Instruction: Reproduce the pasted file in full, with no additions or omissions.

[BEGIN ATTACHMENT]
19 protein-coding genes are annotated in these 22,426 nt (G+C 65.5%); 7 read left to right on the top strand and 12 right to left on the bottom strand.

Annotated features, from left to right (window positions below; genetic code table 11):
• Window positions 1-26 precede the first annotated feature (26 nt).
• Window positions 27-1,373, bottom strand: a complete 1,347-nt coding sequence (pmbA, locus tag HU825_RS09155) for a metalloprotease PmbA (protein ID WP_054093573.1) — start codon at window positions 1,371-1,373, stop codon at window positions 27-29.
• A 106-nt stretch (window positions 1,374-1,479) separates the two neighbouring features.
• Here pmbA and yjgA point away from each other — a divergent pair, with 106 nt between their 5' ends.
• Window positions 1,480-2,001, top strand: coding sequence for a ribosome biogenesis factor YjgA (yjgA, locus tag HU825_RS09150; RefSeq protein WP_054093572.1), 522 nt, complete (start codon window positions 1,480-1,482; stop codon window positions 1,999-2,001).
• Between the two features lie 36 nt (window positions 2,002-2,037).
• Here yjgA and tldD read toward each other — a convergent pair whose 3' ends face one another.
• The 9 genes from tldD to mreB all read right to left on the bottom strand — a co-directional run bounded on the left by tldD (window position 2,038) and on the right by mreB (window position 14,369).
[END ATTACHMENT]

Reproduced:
19 protein-coding genes are annotated in these 22,426 nt (G+C 65.5%); 7 read left to right on the top strand and 12 right to left on the bottom strand.

Annotated features, from left to right (window positions below; genetic code table 11):
• Window positions 1-26 precede the first annotated feature (26 nt).
• Window positions 27-1,373, bottom strand: a complete 1,347-nt coding sequence (pmbA, locus tag HU825_RS09155) for a metalloprotease PmbA (protein ID WP_054093573.1) — start codon at window positions 1,371-1,373, stop codon at window positions 27-29.
• A 106-nt stretch (window positions 1,374-1,479) separates the two neighbouring features.
• Here pmbA and yjgA point away from each other — a divergent pair, with 106 nt between their 5' ends.
• Window positions 1,480-2,001, top strand: coding sequence for a ribosome biogenesis factor YjgA (yjgA, locus tag HU825_RS09150; RefSeq protein WP_054093572.1), 522 nt, complete (start codon window positions 1,480-1,482; stop codon window positions 1,999-2,001).
• Between the two features lie 36 nt (window positions 2,002-2,037).
• Here yjgA and tldD read toward each other — a convergent pair whose 3' ends face one another.
• The 9 genes from tldD to mreB all read right to left on the bottom strand — a co-directional run bounded on the left by tldD (window position 2,038) and on the right by mreB (window position 14,369).